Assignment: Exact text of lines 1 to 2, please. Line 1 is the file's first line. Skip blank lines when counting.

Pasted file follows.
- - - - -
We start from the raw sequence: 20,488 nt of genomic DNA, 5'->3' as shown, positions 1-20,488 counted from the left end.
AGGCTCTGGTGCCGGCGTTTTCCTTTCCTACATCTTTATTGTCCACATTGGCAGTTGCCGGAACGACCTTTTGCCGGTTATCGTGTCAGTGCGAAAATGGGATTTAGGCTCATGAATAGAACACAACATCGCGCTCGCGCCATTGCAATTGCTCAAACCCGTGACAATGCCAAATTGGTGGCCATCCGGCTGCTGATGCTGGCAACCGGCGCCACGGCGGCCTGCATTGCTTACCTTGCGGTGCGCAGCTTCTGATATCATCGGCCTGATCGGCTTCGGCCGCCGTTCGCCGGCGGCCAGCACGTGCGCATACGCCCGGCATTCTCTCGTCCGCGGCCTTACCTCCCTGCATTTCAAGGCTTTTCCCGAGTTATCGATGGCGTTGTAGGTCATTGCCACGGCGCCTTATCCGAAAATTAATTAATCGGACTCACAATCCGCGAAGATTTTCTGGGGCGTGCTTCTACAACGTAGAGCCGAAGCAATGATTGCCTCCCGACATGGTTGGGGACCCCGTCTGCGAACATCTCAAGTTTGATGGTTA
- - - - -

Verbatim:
We start from the raw sequence: 20,488 nt of genomic DNA, 5'->3' as shown, positions 1-20,488 counted from the left end.
AGGCTCTGGTGCCGGCGTTTTCCTTTCCTACATCTTTATTGTCCACATTGGCAGTTGCCGGAACGACCTTTTGCCGGTTATCGTGTCAGTGCGAAAATGGGATTTAGGCTCATGAATAGAACACAACATCGCGCTCGCGCCATTGCAATTGCTCAAACCCGTGACAATGCCAAATTGGTGGCCATCCGGCTGCTGATGCTGGCAACCGGCGCCACGGCGGCCTGCATTGCTTACCTTGCGGTGCGCAGCTTCTGATATCATCGGCCTGATCGGCTTCGGCCGCCGTTCGCCGGCGGCCAGCACGTGCGCATACGCCCGGCATTCTCTCGTCCGCGGCCTTACCTCCCTGCATTTCAAGGCTTTTCCCGAGTTATCGATGGCGTTGTAGGTCATTGCCACGGCGCCTTATCCGAAAATTAATTAATCGGACTCACAATCCGCGAAGATTTTCTGGGGCGTGCTTCTACAACGTAGAGCCGAAGCAATGATTGCCTCCCGACATGGTTGGGGACCCCGTCTGCGAACATCTCAAGTTTGATGGTTA